My first first-author publication was recently accepted into Marine Drugs, a peer-reviewed open access journal that broadly explores how marine natural products can be used as therapeutic agents, including for drug discovery and other biotechnology applications. In our study, we reported, for the first time, the venom-like gene profiles of four species of tube anemones…… Continue reading Publication Overview: Four Cerianthid Venoms!
I’ll be honest, when I started graduate school two years ago I believed I was “bad” at social media. I was inconsistent at best with platforms like Facebook and Snapchat, and I had no desire to learn about networking websites like LinkedIn. Anyway, platforms like Instagram and Twitter would just be distractions, right? That being…… Continue reading How Twitter has helped me in graduate school
I wanted to share my post to for the Smithsonian NMNH Invertebrate Zoology Department blog, No Bones, about some of the work I did over the summer. Enjoy! http://nmnh.typepad.com/no_bones/2018/08/stinging-snot-at-the-smithsonian.html
I am busy cranking away at the Smithsonian NMNH, but I wanted to share some photos of one of my favorite complex animal features: the stinging cell! Stinging cells house nematocysts, the stinging cell organelles distinctive to all cnidarians (hence the Latin translation, nettle-bearing animals). Nematocysts are thread-like capsules secreted by stinging cells that are… Continue reading Stinging Cells from the Summer!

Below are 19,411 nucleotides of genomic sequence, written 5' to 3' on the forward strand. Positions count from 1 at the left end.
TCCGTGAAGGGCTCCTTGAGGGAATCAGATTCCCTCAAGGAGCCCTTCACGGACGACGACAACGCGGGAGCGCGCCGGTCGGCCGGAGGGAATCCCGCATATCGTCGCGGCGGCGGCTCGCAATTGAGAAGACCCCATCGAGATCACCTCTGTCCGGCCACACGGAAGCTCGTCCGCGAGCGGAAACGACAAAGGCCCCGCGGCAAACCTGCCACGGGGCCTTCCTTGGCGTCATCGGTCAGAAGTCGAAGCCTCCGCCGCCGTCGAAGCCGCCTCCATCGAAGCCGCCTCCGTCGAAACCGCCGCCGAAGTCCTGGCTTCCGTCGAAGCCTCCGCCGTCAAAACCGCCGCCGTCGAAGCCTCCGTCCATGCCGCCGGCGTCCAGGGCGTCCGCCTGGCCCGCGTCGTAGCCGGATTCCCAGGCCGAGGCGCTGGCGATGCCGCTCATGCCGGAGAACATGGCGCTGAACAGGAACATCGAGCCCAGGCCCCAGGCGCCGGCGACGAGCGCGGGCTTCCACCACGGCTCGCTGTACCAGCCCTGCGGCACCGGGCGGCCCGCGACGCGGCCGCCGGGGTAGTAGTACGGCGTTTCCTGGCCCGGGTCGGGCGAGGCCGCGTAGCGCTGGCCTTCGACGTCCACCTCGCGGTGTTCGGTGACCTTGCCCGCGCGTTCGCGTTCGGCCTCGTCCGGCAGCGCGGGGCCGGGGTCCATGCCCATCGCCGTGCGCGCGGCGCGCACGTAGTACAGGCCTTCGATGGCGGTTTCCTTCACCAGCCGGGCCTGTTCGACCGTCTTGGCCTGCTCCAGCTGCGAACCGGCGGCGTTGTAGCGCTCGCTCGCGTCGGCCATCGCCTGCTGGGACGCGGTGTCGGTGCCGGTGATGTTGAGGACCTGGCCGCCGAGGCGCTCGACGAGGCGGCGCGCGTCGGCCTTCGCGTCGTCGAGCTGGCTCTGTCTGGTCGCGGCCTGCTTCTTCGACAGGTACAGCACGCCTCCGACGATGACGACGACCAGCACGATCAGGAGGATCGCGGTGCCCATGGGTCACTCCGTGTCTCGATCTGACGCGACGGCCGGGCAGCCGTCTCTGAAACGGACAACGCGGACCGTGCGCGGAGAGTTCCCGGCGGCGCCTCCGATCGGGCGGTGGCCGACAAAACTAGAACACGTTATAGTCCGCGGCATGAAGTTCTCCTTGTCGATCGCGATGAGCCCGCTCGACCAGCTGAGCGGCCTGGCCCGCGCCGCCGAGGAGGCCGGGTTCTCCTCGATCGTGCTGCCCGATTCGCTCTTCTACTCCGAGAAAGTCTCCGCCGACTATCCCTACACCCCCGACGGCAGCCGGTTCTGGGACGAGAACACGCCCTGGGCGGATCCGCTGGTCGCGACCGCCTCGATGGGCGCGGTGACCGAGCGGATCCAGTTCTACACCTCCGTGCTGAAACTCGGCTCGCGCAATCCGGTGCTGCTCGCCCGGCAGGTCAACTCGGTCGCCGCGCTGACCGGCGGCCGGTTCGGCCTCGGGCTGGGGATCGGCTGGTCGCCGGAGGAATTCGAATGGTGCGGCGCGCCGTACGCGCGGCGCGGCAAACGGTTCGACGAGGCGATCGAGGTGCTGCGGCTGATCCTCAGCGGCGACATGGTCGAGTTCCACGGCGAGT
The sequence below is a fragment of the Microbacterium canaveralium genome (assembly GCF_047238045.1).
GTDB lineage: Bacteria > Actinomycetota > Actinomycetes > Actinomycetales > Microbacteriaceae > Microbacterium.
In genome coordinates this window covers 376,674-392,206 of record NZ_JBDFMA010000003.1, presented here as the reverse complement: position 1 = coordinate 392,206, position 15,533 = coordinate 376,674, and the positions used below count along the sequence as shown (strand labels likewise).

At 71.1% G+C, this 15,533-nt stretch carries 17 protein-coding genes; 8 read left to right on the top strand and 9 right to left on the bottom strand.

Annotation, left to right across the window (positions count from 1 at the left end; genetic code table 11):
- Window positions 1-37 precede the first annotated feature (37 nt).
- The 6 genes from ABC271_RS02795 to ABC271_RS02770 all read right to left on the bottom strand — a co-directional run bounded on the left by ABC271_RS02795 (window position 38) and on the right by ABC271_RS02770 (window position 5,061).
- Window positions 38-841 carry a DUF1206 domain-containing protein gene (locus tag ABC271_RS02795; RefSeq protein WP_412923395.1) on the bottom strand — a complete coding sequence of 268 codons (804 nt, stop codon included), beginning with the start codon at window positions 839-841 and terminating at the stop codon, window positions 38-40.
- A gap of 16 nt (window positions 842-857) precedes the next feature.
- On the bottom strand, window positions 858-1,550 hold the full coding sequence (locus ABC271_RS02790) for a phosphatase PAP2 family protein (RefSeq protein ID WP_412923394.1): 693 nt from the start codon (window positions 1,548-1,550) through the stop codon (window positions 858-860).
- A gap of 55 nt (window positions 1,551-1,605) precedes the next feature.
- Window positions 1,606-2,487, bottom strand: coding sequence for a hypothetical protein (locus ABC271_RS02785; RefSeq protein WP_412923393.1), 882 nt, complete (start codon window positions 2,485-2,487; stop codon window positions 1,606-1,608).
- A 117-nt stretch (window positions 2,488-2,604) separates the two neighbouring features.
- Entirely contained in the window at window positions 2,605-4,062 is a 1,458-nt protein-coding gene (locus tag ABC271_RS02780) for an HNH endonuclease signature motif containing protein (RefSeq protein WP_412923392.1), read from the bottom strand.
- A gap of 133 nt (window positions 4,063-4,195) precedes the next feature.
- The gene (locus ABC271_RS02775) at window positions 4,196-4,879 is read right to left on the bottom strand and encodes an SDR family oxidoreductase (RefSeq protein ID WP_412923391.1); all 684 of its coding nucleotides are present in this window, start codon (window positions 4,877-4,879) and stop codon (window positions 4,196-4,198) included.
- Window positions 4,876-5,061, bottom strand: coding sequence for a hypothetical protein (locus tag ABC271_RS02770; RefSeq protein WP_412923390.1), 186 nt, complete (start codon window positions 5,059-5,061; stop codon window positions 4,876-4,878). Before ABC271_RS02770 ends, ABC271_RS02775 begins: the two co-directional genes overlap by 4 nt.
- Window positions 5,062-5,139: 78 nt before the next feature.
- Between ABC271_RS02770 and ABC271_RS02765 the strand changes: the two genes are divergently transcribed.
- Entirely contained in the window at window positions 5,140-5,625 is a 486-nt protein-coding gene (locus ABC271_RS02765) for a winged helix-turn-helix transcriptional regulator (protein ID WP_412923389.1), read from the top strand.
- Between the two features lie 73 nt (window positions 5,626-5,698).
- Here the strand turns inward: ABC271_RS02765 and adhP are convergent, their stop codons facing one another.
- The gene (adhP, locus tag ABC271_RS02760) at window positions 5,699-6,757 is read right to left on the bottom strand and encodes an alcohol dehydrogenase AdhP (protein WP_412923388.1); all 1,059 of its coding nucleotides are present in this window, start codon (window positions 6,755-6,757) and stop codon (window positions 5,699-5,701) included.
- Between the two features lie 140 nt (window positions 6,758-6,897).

In the 95F heat, jetlagged, and arriving in DC less than 24 hours prior, I cannot describe how happy I was to do a little jellyfish outreach with the interns and researchers of the National Museum of Natural History (NMNH) Invertebrate Biology Aquaroom at the Annual Smithsonian Staff Picnic! Along with Dr. Allen Collins, Dr.… Continue reading Lives of Jellies at the Mall!
I had the opportunity for a little "working" vacation back in Ohio. And by working, I of course mean hardcore creeking. For science. When biologists or naturalists are asked how they got into their field, the stereotype is they spent a lot of time outside as a kid, playing with creepy crawlies on the ground… Continue reading Fieldwork Evolution